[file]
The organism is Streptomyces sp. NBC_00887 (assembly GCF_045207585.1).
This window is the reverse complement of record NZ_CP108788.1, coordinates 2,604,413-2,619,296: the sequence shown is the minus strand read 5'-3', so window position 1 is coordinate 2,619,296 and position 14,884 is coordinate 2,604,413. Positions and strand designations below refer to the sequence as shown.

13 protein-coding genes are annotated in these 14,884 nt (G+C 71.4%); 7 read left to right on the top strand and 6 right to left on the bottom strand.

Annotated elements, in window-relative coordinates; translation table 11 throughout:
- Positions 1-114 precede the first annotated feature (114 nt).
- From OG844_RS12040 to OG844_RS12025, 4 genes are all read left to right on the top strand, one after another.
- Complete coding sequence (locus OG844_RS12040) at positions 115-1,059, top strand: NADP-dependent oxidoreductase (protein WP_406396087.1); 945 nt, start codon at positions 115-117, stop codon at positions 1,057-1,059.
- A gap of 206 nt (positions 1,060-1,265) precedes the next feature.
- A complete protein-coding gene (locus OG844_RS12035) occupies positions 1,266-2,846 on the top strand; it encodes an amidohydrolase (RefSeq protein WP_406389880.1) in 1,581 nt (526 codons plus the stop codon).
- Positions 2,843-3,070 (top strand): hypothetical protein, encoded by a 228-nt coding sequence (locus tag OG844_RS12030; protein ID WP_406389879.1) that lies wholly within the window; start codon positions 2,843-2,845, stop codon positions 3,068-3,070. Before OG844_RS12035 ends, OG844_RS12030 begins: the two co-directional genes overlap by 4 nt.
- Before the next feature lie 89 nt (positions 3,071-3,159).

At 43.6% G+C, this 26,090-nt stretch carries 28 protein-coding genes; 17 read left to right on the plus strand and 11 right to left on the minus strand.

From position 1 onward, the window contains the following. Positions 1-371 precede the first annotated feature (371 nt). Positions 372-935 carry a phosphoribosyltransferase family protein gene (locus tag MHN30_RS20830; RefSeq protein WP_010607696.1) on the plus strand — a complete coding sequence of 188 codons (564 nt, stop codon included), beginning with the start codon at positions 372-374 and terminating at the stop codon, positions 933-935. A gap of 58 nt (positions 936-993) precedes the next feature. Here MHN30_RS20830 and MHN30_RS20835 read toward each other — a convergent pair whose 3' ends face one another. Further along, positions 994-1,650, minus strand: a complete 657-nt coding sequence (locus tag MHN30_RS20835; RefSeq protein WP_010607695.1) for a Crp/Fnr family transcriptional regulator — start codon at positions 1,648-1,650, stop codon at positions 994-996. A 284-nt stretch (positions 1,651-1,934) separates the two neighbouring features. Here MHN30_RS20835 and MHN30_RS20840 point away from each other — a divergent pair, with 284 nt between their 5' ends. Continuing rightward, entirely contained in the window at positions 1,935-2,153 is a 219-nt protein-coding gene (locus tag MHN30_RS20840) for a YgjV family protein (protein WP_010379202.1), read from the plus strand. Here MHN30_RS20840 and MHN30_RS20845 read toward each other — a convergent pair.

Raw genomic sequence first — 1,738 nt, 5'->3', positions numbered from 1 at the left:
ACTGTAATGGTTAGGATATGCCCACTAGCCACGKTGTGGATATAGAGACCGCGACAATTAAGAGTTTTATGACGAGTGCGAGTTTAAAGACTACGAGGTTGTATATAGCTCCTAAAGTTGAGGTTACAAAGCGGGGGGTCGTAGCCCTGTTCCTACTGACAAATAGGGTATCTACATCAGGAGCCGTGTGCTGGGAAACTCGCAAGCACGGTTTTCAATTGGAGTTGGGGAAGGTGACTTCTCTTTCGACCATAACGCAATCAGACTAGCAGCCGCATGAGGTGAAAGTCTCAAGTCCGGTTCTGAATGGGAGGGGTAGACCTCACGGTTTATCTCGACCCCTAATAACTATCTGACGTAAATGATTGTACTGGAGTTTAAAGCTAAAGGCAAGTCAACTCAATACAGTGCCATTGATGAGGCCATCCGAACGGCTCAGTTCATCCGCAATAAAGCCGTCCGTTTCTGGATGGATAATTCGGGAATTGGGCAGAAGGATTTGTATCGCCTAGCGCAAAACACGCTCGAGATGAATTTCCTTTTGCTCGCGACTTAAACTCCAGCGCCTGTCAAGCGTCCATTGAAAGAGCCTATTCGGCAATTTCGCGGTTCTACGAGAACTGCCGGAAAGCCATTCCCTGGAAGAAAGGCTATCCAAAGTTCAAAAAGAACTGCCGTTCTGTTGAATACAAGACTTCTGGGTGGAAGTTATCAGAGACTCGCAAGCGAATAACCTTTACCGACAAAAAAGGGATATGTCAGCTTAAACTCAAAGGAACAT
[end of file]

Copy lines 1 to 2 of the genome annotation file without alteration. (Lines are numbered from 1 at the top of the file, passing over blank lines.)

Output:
The organism is Streptomyces sp. NBC_00887 (assembly GCF_045207585.1).
This window is the reverse complement of record NZ_CP108788.1, coordinates 2,604,413-2,619,296: the sequence shown is the minus strand read 5'-3', so window position 1 is coordinate 2,619,296 and position 14,884 is coordinate 2,604,413. Positions and strand designations below refer to the sequence as shown.